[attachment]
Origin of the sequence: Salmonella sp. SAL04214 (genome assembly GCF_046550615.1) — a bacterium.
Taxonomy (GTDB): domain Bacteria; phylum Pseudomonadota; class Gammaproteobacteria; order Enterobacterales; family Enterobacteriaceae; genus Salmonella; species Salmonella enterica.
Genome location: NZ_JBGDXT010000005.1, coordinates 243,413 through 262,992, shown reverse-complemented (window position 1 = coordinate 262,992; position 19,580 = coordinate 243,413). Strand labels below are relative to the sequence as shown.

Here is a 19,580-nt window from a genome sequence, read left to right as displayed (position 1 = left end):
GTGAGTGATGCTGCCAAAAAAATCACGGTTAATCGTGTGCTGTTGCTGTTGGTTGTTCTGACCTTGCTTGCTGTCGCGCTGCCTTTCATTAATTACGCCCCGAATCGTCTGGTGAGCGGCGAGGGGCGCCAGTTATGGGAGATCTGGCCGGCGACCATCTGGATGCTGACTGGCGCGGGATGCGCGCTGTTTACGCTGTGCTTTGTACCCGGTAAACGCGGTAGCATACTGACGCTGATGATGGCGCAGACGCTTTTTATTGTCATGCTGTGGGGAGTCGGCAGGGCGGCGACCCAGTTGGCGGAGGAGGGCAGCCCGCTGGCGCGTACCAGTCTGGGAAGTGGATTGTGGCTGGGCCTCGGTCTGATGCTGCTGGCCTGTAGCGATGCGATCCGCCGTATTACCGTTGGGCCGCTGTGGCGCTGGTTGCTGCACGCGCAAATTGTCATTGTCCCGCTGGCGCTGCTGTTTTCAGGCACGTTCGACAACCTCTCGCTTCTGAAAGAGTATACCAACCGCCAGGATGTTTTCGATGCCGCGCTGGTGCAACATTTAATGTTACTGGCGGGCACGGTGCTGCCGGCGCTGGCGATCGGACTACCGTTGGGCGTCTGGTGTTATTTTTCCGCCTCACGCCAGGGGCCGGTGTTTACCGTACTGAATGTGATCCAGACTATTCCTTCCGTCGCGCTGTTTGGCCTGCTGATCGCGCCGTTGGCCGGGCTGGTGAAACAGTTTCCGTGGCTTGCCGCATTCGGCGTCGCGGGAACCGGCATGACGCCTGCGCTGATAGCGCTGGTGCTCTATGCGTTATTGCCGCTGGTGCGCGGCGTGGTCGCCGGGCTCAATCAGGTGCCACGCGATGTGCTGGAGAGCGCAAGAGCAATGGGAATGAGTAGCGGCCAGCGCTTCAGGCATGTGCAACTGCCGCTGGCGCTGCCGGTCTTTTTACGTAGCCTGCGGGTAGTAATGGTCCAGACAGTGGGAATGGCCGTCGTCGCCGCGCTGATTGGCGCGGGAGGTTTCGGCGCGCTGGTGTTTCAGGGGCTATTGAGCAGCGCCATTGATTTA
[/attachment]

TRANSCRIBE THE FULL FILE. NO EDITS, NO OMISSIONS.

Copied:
Origin of the sequence: Salmonella sp. SAL04214 (genome assembly GCF_046550615.1) — a bacterium.
Taxonomy (GTDB): domain Bacteria; phylum Pseudomonadota; class Gammaproteobacteria; order Enterobacterales; family Enterobacteriaceae; genus Salmonella; species Salmonella enterica.
Genome location: NZ_JBGDXT010000005.1, coordinates 243,413 through 262,992, shown reverse-complemented (window position 1 = coordinate 262,992; position 19,580 = coordinate 243,413). Strand labels below are relative to the sequence as shown.

Here is a 19,580-nt window from a genome sequence, read left to right as displayed (position 1 = left end):
GTGAGTGATGCTGCCAAAAAAATCACGGTTAATCGTGTGCTGTTGCTGTTGGTTGTTCTGACCTTGCTTGCTGTCGCGCTGCCTTTCATTAATTACGCCCCGAATCGTCTGGTGAGCGGCGAGGGGCGCCAGTTATGGGAGATCTGGCCGGCGACCATCTGGATGCTGACTGGCGCGGGATGCGCGCTGTTTACGCTGTGCTTTGTACCCGGTAAACGCGGTAGCATACTGACGCTGATGATGGCGCAGACGCTTTTTATTGTCATGCTGTGGGGAGTCGGCAGGGCGGCGACCCAGTTGGCGGAGGAGGGCAGCCCGCTGGCGCGTACCAGTCTGGGAAGTGGATTGTGGCTGGGCCTCGGTCTGATGCTGCTGGCCTGTAGCGATGCGATCCGCCGTATTACCGTTGGGCCGCTGTGGCGCTGGTTGCTGCACGCGCAAATTGTCATTGTCCCGCTGGCGCTGCTGTTTTCAGGCACGTTCGACAACCTCTCGCTTCTGAAAGAGTATACCAACCGCCAGGATGTTTTCGATGCCGCGCTGGTGCAACATTTAATGTTACTGGCGGGCACGGTGCTGCCGGCGCTGGCGATCGGACTACCGTTGGGCGTCTGGTGTTATTTTTCCGCCTCACGCCAGGGGCCGGTGTTTACCGTACTGAATGTGATCCAGACTATTCCTTCCGTCGCGCTGTTTGGCCTGCTGATCGCGCCGTTGGCCGGGCTGGTGAAACAGTTTCCGTGGCTTGCCGCATTCGGCGTCGCGGGAACCGGCATGACGCCTGCGCTGATAGCGCTGGTGCTCTATGCGTTATTGCCGCTGGTGCGCGGCGTGGTCGCCGGGCTCAATCAGGTGCCACGCGATGTGCTGGAGAGCGCAAGAGCAATGGGAATGAGTAGCGGCCAGCGCTTCAGGCATGTGCAACTGCCGCTGGCGCTGCCGGTCTTTTTACGTAGCCTGCGGGTAGTAATGGTCCAGACAGTGGGAATGGCCGTCGTCGCCGCGCTGATTGGCGCGGGAGGTTTCGGCGCGCTGGTGTTTCAGGGGCTATTGAGCAGCGCCATTGATTTA